Freedom From Religion Foundation
During my school years, prayer was always there.
No one was granted any right to object. God was incessantly called upon to bless assemblies, school ceremonies and sporting events. Teachers seemed to claim the power to compel God’s attention — or to change his mind for him in case he hadn’t been planning to bless their occasion in the first place. They gave the distinct impression that they had God’s ear.
This impression is one of the hidden motives of school-prayer advocates. They feel that children should be made aware of adults’ apparently direct line to the mind of God, a little step up from the threat: “I’ll tell your father on you.” No matter how trivial or dire the subject, God was listening. Whether you feared failing a test, or your little brother had a serious case of rheumatic fever and might die, in either case you were supposed to get help if you were sufficiently and properly abject. If it didn’t work, well, it wasn’t his will. This conclusion always made me wonder: Why bother with prayer at all, since God was going to do whatever he wanted to do anyway?
I was always bemused by the implication that God was malleable, and so open to manipulation by humans. Along with Omar Khayyam I wondered, “Who art thou to teach, and he to learn?” If God had made up his mind to do things a particular way, to lead us into temptation on that particular day for example, who are we to talk him out of it? Was he really so weak that a few words from some insignificant humans could change his intentions? And if he was not so, whatever was the point of all the prayer? It was an insoluble puzzle.
In my case, school prayer served little purpose other than to bore me, and to hear those sonorous academic voices with something like pity because I thought they might be trying to convince themselves that they were being heard by someone other than an audience of itchy, impatient children who were just waiting for it to be over.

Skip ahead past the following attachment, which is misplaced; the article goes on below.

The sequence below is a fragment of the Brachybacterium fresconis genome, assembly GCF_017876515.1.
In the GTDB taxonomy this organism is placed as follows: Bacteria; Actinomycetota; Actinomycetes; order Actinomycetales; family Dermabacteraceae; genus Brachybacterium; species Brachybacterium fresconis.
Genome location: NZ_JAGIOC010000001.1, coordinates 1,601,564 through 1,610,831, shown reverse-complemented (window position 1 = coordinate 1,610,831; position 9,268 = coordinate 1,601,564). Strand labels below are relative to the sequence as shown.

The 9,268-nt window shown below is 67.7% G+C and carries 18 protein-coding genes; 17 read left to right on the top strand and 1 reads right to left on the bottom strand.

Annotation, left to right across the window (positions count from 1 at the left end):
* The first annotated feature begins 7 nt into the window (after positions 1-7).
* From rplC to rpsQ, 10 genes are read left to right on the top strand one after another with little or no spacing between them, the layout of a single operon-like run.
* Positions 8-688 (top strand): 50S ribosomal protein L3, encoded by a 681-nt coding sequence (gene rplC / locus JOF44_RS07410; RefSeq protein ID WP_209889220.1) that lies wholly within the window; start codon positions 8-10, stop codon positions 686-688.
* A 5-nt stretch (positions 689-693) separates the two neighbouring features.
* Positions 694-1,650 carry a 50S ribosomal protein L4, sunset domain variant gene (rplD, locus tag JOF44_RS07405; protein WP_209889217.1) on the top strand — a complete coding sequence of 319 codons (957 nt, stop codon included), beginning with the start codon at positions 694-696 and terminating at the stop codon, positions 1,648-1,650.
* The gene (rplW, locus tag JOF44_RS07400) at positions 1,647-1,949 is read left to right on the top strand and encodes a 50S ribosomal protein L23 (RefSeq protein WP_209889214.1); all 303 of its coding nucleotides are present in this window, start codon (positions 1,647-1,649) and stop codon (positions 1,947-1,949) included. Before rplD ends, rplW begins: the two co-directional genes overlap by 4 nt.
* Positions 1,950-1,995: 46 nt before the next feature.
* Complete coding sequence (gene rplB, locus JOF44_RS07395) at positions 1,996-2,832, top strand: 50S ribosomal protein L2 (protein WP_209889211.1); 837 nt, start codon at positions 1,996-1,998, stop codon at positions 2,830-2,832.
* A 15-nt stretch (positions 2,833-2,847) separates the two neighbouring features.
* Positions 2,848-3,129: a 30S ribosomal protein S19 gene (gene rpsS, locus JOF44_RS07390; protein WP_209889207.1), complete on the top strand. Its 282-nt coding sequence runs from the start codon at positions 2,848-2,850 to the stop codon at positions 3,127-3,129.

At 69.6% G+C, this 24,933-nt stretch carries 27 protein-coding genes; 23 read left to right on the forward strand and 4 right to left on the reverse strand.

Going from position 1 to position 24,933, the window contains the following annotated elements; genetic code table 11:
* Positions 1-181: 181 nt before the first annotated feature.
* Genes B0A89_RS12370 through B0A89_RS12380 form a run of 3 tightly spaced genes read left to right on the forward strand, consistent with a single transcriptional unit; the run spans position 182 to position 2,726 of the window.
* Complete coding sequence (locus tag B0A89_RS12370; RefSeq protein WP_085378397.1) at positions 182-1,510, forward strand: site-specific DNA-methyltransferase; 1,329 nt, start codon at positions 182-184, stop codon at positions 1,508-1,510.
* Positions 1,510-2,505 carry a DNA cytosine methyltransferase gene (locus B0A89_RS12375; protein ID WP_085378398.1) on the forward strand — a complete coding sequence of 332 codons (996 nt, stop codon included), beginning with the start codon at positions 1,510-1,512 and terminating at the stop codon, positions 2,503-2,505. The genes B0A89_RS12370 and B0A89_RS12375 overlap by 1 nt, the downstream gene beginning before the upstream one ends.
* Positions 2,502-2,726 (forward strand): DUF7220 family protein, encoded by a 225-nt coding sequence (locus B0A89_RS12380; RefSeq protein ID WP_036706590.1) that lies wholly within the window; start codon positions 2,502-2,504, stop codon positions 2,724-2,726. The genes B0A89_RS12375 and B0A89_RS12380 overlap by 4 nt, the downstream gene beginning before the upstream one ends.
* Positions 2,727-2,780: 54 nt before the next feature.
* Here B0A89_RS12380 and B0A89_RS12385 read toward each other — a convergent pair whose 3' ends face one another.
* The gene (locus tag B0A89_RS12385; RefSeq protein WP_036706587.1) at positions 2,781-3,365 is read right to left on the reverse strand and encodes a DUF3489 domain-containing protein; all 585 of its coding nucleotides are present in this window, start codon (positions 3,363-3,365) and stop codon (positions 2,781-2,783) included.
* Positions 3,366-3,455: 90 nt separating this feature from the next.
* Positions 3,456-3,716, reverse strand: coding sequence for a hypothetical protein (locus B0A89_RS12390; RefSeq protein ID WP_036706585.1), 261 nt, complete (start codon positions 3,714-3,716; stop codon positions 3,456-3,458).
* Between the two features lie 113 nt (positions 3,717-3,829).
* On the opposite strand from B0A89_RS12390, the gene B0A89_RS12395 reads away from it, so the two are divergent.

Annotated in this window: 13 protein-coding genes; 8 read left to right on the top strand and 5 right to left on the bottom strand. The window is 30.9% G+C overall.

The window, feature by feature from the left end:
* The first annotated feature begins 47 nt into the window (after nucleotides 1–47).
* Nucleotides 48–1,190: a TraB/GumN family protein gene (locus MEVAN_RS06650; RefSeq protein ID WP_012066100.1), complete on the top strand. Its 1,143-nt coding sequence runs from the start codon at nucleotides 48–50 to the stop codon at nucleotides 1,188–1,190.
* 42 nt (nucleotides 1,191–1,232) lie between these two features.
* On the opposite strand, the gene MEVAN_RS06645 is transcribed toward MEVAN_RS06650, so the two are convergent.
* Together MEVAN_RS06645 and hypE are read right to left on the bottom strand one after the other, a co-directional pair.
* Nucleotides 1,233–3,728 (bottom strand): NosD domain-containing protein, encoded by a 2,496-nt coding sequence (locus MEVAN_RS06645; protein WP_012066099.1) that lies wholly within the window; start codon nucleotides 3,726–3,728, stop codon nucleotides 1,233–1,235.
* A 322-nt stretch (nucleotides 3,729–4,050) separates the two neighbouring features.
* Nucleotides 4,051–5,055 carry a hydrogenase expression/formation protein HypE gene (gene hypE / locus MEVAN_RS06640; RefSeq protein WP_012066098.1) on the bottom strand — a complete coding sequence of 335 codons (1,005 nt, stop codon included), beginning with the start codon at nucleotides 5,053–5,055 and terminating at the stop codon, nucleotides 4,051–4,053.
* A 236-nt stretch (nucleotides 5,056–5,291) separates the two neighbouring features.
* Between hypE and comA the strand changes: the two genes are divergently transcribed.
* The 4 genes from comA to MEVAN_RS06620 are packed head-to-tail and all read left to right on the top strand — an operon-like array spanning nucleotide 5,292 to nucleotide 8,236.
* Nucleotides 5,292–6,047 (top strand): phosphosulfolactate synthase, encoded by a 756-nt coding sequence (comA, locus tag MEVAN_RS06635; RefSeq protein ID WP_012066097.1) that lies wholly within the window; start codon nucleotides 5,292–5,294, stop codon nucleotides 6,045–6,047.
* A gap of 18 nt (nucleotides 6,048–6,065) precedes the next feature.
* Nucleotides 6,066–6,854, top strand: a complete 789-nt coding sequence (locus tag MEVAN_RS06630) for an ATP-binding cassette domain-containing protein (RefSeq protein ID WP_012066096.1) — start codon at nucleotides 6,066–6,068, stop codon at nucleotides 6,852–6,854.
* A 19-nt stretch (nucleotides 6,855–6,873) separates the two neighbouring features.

Of course, as churchmen through the ages have known, God must be presented and presented and presented ad nauseam to children in their formative years, if they are to become truly believing adults. What sinks into the child even through boredom can become fixed, and the resulting adult never really knows the origin of the concept that he thinks self-evident. School prayer is really belief manipulation. Advocates think children ought to hear grown-ups expressing belief in God, never wondering where the concept came from, or how there could be so many portraits painted of the bearded man in the sky, when no one had ever really seen him.
In thus brainwashing children by rote and repetition, we have forgotten how evil a dominant, domineering, legislated religion can be. Separation of church and state was one of the best ideas put forward by the Founders of the United States, who knew all too well the horrors perpetrated by European theocracy. Unfortunately, many Americans today have lost touch with this history.
Children need to be protected from forced beliefs. Instead of training them to call on an outmoded emotional construct, they should be taught to trust their own foresight and responsibility, to change what they can change, and to accept what they can’t — and, naturally, to teach them the wisdom to know the difference.